Facebook Needs Real Oversight, Whistleblower Tells US Congress

Facebook whistleblower Frances Haugen has revealed to lawmakers at the congressional subcommittee how the social media firm pushed for higher profits while being cavalier about user safety.
Haugen’s testimony in Congress came after her shocking revelations in a “60 Minutes” interview which was aired on Sunday, and a worldwide Facebook outage on Monday.

The former Facebook product manager testified in Congress on Tuesday against the firm in front of the Senate Committee on Commerce, Science, and Transportation’s subcommittee for consumer protection, product safety and data security, warning lawmakers that the social media giant operated without proper oversight.

Following an hours-long outage on Monday, Haugen testified in the congressional hearing that “for more than five hours Facebook wasn’t used to deepen divides, destabilize democracies and make young girls and women feel bad about their bodies.”

“A company with control over our deepest thoughts, feelings and behaviors needs real oversight,” she reportedly pled to lawmakers in written testimony.

She issued a call to action from Congress to make social media safer, telling lawmakers that Facebook would change its policies only if it is forced by new regulations to do so.

The Senate hearing entitled ‘Protecting Kids Online: Testimony from a Facebook Whistleblower’ was Haugen’s second public appearance after identifying herself as the person who leaked thousands of pages of internal company research to the Securities and Exchange Commission [SEC], as well as the Wall Street Journal, shedding light on the dark and murky business of the social media giant.

Haugen, who worked at Google and Pinterest before joining Facebook in 2019, told media that she was motivated to go public because she viewed Facebook in its current form as “dangerous.”

“I don’t trust that they’re willing to actually invest what needs to be invested to keep Facebook from being dangerous,” said Haugen, who left Facebook in May.

By disclosing tens of thousands of Facebook’s internal documents, Haugen alleged that the company was ignoring research proving the platform amplified “angry, polarizing, [and] divisive content” that can put public safety at risk. She also lodged a complaint to the SEC, complaining that Facebook had misled investors “to prioritize growth over safety.”

US lawmakers grill Facebook on spiking mental health fears
US lawmakers grill Facebook on spiking mental health fears
US lawmakers Thursday demanded pledges from Facebook to address escalating worries over its platforms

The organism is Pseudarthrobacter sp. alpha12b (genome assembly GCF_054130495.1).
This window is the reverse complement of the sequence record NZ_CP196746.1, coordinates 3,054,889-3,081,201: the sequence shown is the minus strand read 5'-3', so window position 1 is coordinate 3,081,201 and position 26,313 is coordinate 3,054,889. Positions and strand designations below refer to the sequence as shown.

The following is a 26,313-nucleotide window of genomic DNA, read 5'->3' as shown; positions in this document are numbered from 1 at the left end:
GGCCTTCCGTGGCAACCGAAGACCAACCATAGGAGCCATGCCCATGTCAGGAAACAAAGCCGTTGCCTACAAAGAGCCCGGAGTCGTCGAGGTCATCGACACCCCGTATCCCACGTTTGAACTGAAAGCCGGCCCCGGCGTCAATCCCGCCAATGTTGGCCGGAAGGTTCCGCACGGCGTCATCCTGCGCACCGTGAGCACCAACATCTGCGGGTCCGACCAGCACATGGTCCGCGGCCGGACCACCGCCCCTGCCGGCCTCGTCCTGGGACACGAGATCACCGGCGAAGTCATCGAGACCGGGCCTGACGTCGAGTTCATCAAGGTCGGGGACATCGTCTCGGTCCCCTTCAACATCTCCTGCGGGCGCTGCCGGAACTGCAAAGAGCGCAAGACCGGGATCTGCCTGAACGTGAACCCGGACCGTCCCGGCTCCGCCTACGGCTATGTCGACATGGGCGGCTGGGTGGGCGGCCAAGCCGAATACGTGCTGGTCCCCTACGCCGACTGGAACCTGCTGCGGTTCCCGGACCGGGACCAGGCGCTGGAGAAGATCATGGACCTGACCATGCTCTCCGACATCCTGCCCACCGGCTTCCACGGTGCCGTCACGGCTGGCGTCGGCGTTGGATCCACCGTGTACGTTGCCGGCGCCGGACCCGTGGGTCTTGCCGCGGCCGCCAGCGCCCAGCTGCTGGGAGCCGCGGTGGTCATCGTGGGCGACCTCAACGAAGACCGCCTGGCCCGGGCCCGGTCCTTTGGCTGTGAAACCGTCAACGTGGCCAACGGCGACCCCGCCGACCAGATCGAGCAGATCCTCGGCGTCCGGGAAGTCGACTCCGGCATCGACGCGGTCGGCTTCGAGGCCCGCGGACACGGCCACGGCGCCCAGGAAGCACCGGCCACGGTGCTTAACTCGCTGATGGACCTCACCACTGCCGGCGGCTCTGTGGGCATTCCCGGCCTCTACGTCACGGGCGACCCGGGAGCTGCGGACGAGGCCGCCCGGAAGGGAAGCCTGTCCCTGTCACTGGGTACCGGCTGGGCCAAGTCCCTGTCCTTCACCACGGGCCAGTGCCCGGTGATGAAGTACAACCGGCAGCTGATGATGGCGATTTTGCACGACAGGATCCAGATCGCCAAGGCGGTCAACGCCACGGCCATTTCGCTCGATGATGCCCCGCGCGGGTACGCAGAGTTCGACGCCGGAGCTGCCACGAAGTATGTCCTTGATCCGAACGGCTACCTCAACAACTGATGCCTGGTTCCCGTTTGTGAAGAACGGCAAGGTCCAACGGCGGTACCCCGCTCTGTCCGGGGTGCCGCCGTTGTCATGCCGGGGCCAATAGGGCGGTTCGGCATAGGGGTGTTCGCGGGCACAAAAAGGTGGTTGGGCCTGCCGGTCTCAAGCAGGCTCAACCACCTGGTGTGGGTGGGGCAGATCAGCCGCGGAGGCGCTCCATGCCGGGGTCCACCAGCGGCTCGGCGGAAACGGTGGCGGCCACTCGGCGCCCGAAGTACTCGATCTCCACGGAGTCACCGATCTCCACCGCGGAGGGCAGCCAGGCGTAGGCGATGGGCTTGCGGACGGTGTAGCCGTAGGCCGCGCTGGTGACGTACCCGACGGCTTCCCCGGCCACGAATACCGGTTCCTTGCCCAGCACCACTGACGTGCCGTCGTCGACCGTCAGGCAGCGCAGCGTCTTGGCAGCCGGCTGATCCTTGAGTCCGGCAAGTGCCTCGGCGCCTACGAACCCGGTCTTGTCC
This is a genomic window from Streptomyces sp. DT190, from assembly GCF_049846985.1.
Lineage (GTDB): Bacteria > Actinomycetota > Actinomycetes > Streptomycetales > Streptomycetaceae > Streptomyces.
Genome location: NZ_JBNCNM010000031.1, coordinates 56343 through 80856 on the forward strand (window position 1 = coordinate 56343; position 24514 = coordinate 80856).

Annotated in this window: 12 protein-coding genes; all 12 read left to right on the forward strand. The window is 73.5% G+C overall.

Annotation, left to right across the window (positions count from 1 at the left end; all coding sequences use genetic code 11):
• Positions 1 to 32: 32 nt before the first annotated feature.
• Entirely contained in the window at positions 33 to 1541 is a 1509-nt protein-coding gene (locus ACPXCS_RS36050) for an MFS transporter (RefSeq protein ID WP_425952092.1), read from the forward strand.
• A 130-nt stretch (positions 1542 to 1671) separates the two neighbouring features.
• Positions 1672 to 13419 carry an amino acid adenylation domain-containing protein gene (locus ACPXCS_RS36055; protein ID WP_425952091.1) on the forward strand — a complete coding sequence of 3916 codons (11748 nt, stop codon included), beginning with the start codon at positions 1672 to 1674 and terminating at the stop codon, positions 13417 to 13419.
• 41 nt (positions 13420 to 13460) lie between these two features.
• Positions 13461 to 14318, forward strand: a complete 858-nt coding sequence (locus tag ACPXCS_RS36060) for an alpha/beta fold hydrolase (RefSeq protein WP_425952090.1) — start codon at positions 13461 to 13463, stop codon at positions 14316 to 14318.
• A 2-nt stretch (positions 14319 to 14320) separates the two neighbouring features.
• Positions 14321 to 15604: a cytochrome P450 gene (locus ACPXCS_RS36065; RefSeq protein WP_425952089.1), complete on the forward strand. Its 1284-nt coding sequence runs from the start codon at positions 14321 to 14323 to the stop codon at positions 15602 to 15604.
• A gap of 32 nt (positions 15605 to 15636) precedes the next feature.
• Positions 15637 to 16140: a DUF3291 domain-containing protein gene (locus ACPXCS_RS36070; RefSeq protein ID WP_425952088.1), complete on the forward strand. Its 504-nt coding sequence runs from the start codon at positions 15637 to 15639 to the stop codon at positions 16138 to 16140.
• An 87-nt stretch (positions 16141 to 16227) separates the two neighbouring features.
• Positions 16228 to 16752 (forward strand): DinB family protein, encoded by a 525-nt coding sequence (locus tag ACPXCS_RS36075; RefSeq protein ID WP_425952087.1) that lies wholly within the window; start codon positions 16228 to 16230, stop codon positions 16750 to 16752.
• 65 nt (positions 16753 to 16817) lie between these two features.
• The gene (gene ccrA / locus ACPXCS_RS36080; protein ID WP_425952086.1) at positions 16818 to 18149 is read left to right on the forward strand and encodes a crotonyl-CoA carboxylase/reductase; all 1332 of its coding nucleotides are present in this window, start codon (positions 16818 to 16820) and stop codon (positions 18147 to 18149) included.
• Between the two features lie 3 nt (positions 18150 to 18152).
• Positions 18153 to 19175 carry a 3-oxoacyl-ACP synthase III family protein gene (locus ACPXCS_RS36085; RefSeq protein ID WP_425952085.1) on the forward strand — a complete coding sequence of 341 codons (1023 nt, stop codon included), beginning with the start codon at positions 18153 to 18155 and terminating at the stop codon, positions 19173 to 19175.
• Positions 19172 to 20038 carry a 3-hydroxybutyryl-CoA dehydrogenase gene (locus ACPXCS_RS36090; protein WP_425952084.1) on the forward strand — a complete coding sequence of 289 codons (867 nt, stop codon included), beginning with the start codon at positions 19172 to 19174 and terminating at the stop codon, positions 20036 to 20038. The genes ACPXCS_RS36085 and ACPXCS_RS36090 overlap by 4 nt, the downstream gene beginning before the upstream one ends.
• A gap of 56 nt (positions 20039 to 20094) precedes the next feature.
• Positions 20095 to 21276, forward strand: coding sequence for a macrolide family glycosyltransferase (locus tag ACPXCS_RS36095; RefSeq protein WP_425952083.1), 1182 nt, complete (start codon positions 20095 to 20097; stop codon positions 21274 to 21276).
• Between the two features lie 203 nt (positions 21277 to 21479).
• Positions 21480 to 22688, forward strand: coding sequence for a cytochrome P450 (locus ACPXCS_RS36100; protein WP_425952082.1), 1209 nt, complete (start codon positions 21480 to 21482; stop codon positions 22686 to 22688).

Meanwhile, Facebook called many of Haugen’s claims as being “misleading.” “We continue to make significant improvements to tackle the spread of misinformation and harmful content. To suggest we encourage bad content and do nothing is just not true,” Facebook spokesperson Lena Pietsch said following the “60 Minutes” interview.
In response to numerous researches suggesting social media platforms were negatively impacting teens’ mental health, Facebook CEO Mark Zuckerberg claimed the studies were “inconclusive.”

Facebook ‘faces jawdropping moment of truth’: Senator

Meanwhile, US Senate Commerce subcommittee chair Senator Richard Blumenthal, a Democrat, said Facebook knew that its products were addictive, like cigarettes. “Tech now faces that big tobacco jawdropping moment of truth,” he said, according to Reuters.

He asked Zuckerberg to testify before the Senate committee, and for the Securities and Exchange Commission and Federal Trade Commission to investigate Facebook.

“Our children are the ones who are victims. Teens today looking in the mirror feel doubt and insecurity. Mark Zuckerberg ought to be looking at himself in the mirror,” Blumenthal said, adding that Zuckerberg instead was going sailing.

Haugen, a former product manager on Facebook’s civic misinformation team who has turned whistleblower, said Facebook has sought to keep its operations confidential.

“Today, no regulator has a menu of solutions for how to fix Facebook, because Facebook didn’t want them to know enough about what’s causing the problems. Otherwise, there wouldn’t have been need for a whistleblower,” she said.

Source: Press TV

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